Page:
For dinner, we went to the Ani Ramen in Summit and I had the vegan ramen with roasted bean sprouts and other things. That place is taking over. They have the best ramen in New Jersey. Everything that they do, they do well or, at least, everything we try they do well. We used to stand in line for a million years at the one in Montclair, and then they opened up one in Summit. They’re opening one up in Maplewood in July, and my husband says we should start waiting in line already.
Saturday, June 8
I was back at Jack’s Wife Freda, same thing, with Jamie Faith Woods and Meredith DePietro. I’m a big creature of habit, and I go through phases. Also, remember, I’m trying to be responsible. “I’m going to finally take care of my body.” So I’m figuring out how to eat and where I can eat.
Here’s the funny thing. Every time I eat the tofu and spaghetti squash I think, I wish I could just go to a vegan restaurant. And when you walk out on Carmine Street and, literally, look straight ahead there is a restaurant called Vegan Kitchen. This keeps happening to me. I ate the tofu and thought, This is good but I wonder if I could go to a vegan restaurant? I wonder if there is one around here? And then I walked out and saw Vegan Kitchen staring me in the face. So maybe at some point, when the stress of the cholesterol and the book news happened, I had a stroke and now I can’t remember anything.
Back in Jersey, we went to the pool club and my kids made this case that it’s not really summer until we’ve had cheese fries. It’s a totally fucked up way to decide it’s summer, because it’s not, like, a mojito or ice cream cone or something. Anyway, in my veganism I’d made the decision that there will be one day a meal a week that isn’t vegan. This was it. I made it to Saturday.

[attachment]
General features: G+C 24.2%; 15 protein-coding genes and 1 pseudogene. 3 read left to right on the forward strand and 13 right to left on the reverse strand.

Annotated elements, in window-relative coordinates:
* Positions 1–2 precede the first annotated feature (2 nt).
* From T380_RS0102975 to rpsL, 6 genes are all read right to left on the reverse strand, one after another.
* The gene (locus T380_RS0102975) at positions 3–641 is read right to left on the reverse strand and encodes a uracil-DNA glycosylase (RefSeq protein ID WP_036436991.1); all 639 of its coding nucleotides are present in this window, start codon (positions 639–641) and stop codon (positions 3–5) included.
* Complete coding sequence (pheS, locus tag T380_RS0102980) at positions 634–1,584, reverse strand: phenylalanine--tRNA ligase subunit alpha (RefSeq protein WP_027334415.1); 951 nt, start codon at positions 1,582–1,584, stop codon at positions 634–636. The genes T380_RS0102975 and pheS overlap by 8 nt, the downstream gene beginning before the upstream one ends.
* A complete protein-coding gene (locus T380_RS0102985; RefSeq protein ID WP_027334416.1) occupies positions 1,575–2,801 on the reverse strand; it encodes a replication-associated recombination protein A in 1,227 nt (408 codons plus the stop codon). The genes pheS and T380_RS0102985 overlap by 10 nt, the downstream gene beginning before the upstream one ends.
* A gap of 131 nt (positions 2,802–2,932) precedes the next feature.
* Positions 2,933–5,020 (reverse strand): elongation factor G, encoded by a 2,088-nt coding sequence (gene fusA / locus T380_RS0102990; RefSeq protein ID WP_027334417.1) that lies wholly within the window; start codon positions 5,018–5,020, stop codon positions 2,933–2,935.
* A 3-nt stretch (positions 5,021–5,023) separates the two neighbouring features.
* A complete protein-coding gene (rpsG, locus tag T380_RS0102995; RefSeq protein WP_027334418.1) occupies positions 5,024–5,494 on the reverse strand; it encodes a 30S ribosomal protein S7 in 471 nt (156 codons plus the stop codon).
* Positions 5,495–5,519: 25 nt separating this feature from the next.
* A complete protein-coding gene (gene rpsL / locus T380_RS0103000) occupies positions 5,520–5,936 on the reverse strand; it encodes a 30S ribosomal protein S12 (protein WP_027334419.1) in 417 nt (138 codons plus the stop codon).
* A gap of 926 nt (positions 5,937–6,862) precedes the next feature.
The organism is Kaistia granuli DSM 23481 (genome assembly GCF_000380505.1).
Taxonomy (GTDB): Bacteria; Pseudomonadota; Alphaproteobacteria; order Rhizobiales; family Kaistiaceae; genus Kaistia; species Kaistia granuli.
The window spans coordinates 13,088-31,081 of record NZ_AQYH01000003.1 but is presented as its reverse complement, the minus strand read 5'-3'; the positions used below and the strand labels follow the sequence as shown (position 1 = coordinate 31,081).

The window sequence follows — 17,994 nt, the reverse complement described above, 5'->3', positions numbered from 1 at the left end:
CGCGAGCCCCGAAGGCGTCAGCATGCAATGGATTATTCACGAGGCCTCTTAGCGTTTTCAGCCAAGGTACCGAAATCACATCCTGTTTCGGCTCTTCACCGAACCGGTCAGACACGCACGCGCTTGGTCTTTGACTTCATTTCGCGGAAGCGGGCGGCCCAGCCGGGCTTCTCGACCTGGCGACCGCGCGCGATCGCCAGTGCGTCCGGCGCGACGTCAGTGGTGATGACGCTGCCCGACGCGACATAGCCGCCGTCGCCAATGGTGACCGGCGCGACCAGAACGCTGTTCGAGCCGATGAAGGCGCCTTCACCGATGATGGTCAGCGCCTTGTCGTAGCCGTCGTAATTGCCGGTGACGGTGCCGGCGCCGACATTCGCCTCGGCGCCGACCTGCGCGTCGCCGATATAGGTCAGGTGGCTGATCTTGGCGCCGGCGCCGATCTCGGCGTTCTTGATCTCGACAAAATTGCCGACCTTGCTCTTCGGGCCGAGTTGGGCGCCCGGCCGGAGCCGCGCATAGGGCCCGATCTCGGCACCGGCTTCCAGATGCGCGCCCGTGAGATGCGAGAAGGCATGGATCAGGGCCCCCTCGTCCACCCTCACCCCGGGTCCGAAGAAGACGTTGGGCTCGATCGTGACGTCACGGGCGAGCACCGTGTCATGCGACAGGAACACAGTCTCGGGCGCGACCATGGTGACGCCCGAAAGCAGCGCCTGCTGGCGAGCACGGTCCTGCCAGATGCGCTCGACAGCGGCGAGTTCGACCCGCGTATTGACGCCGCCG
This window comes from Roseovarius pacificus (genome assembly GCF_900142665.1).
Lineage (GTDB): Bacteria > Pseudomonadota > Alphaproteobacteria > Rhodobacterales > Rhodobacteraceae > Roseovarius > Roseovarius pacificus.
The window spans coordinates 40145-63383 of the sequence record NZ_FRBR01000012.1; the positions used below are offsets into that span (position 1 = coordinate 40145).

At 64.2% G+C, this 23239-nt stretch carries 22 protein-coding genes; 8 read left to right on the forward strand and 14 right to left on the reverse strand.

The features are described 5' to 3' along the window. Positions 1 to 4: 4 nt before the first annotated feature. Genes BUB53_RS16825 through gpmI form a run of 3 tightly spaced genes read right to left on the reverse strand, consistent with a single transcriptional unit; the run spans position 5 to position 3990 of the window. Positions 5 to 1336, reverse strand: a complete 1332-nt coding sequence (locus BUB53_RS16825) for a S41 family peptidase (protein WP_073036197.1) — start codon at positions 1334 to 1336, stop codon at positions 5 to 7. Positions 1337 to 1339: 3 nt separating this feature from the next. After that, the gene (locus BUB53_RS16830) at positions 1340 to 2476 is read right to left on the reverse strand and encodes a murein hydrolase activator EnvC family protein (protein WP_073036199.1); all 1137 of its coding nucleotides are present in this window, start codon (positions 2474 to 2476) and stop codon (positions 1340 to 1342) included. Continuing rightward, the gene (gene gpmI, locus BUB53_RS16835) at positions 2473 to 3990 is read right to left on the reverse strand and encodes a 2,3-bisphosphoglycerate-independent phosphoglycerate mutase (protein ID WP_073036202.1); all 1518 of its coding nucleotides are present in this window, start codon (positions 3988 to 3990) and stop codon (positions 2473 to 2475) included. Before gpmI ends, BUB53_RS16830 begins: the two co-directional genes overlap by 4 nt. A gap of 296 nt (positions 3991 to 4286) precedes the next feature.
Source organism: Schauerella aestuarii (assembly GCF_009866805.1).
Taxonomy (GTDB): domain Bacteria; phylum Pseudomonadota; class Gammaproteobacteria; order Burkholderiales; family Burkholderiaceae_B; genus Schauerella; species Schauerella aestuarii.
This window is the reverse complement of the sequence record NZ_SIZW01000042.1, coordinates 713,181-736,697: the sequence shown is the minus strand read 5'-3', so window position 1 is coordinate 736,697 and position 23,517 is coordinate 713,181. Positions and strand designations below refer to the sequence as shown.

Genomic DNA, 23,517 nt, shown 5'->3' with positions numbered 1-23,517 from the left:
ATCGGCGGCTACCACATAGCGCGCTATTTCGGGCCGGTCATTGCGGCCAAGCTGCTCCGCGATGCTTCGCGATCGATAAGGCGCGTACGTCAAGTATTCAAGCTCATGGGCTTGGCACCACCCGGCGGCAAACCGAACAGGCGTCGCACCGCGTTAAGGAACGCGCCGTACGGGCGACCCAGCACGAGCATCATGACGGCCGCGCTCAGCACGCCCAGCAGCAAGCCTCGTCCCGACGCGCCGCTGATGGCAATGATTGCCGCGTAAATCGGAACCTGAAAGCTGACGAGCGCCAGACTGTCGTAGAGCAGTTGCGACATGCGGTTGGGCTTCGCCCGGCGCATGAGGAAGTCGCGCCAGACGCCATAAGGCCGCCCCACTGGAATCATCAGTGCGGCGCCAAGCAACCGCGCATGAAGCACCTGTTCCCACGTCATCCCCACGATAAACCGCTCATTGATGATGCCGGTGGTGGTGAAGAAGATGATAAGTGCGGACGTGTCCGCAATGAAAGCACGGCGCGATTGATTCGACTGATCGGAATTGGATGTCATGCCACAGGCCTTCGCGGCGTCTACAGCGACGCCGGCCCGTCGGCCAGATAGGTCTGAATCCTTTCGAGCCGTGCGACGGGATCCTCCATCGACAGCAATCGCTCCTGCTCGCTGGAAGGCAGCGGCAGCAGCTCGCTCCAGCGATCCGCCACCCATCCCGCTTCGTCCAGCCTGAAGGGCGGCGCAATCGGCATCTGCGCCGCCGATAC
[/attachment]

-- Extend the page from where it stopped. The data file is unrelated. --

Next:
So my husband and I decided to get the cheese fries, and it’s Cheez Whiz fries and it’s not great. It’s still cheese fries, though, and I haven’t had cheese in a while and I still don’t think I’ve had cheese, but I’ve had some kind of dairy cheese product.
That night was a Jewish holiday called Shavuot, so I ate baked ziti. It is the celebration of the Jews receiving the Torah from Mount Sinai, and people eat dairy on this holiday. And why do they eat dairy? Because they didn’t know the laws of kosher, of how to kill an animal, until they read the Torah. They knew there were new laws, and had to play it safe and just ate dairy in the interim. If you believe this sort of thing. (Sometimes we go to Synagogue. But I’m raising Jewish children and I grow concerned that I can’t raise them Jewish unless there’s some kind of ritual attached.)
Anyway, I ate baked ziti because my husband said, “what do you want?” And I said, “I want baked ziti.” Because baked ziti is my favorite disgusting food. This is the thing you need to know. When I told my family about this food diary, they were like, “Oh, they want to get into instant food? Do they want to hear about your macaroni and cheese lifestyle?” And I said, “I guess they do. It’s time for them to know.”
Sunday, July 9
I had a cabbage salad at Jackie & Son. I learned recently that if I eat vegetables in the morning, I feel much better, so I started eating cabbage salad in the morning and it makes me feel like a million bucks. It’s purple cabbage with, I think, olive oil, lemon, and salt. Maybe some kind of vinegar, I don’t know. But it’s changed my world. I feel betrayed, especially by my cholesterol but also by my taste, by the purity of traditionalism — by the tyranny of meal-specific foods. The idea that you have to have eggs for breakfast, that you have to have oatmeal for breakfast, that there are certain things that are “breakfast foods” and I wonder how much of that has messed us up.
I don’t really cook for myself. I can make a fake chicken burger for myself, but I only prepare food for myself that’s vegan — I don’t prepare food for my children that’s vegan, much to their chagrin and much to my husband’s chagrin. However, trying to start being a vegan has been really fraught for me because I found these really delicious vegan chicken patties, or I thought they were vegan, but it turned out they were just vegetarian and had egg in them. When I found that out, I was very distraught.